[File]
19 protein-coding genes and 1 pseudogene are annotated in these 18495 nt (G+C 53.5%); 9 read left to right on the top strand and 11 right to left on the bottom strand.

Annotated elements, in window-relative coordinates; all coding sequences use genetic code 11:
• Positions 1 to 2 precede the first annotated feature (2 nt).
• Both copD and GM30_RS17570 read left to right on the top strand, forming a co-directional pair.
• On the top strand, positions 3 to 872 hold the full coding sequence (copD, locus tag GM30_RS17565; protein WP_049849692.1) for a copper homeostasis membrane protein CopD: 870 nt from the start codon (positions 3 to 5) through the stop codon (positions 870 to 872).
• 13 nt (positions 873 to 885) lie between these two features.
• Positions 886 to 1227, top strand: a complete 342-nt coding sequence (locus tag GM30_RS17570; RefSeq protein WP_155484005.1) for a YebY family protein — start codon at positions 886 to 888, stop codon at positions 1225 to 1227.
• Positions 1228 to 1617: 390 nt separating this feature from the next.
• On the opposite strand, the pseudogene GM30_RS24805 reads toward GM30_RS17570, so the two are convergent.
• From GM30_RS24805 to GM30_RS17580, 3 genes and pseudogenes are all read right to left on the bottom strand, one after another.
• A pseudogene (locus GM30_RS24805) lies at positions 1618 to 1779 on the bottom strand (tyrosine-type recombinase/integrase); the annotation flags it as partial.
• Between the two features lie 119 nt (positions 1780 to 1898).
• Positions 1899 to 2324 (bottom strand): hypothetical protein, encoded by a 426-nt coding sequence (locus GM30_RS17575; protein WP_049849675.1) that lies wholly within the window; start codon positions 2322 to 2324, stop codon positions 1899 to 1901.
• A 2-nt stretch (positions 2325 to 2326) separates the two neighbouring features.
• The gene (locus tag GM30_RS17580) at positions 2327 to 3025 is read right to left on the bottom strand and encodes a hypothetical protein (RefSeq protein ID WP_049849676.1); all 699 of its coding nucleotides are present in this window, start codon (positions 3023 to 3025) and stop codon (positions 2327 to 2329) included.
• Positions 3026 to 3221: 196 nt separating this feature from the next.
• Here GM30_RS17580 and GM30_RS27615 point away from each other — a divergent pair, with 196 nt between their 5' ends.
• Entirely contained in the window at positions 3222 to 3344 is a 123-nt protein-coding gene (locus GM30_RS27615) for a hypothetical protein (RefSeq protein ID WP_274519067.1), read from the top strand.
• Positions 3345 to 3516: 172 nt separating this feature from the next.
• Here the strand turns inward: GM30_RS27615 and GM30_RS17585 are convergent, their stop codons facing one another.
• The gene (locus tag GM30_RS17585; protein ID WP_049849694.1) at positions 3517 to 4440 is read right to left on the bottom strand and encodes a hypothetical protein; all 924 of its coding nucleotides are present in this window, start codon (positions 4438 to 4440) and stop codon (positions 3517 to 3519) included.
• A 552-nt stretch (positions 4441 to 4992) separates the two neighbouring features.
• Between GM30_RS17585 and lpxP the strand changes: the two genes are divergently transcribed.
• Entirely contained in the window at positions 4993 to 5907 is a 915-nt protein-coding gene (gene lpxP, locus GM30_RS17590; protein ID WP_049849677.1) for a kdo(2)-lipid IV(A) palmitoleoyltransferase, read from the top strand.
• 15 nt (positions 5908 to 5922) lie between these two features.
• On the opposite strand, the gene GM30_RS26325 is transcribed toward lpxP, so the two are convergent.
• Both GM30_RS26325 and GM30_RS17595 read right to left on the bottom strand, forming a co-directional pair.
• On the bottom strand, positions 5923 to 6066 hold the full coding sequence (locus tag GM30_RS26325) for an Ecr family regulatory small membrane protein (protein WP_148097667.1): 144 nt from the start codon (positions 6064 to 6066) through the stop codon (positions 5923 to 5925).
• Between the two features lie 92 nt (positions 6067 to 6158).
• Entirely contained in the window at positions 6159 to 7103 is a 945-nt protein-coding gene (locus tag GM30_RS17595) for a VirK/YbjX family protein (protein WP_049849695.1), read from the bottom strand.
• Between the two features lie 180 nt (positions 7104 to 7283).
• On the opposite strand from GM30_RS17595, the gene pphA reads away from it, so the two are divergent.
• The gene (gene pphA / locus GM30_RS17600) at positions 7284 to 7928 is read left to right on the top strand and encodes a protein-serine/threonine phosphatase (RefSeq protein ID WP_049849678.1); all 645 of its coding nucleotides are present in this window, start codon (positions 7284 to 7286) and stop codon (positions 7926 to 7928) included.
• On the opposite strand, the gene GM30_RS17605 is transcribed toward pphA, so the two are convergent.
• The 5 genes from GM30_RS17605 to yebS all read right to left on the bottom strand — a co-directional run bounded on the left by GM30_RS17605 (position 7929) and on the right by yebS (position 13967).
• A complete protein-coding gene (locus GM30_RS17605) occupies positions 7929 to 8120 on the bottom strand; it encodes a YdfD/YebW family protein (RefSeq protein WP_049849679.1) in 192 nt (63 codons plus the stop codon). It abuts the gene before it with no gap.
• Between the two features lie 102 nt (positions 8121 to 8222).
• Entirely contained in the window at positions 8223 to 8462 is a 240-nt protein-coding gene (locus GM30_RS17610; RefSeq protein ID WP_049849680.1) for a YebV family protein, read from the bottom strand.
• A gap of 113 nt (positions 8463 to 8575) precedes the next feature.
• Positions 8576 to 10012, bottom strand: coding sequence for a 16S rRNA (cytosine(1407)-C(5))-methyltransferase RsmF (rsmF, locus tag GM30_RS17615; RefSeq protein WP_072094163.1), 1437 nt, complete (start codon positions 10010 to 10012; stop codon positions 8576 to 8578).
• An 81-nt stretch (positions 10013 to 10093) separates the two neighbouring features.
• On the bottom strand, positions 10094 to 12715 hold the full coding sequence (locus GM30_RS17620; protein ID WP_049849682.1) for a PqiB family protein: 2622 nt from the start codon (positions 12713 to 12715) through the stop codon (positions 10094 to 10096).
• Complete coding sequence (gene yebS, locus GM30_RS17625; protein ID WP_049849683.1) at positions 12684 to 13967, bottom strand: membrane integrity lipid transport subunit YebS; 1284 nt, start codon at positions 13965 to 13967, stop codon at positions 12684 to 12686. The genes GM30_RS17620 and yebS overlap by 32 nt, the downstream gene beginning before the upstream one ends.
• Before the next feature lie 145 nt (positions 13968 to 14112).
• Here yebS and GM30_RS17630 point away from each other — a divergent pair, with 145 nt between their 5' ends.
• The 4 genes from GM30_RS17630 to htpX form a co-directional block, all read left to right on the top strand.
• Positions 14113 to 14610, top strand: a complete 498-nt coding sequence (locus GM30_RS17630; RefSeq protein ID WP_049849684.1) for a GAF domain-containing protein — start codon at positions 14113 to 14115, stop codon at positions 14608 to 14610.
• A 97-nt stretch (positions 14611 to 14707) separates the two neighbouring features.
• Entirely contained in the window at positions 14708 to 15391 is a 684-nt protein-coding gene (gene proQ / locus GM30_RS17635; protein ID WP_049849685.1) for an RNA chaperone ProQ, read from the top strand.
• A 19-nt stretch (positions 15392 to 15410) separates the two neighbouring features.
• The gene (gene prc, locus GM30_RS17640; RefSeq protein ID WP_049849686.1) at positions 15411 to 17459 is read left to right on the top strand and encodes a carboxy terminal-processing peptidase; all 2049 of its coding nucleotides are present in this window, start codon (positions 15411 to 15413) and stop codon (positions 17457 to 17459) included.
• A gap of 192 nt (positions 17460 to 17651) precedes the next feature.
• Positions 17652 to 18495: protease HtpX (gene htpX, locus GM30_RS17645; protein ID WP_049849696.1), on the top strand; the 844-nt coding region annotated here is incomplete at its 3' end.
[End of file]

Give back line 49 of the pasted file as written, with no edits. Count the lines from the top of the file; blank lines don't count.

• Entirely contained in the window at positions 14708 to 15391 is a 684-nt protein-coding gene (gene proQ / locus GM30_RS17635; protein ID WP_049849685.1) for an RNA chaperone ProQ, read from the top strand.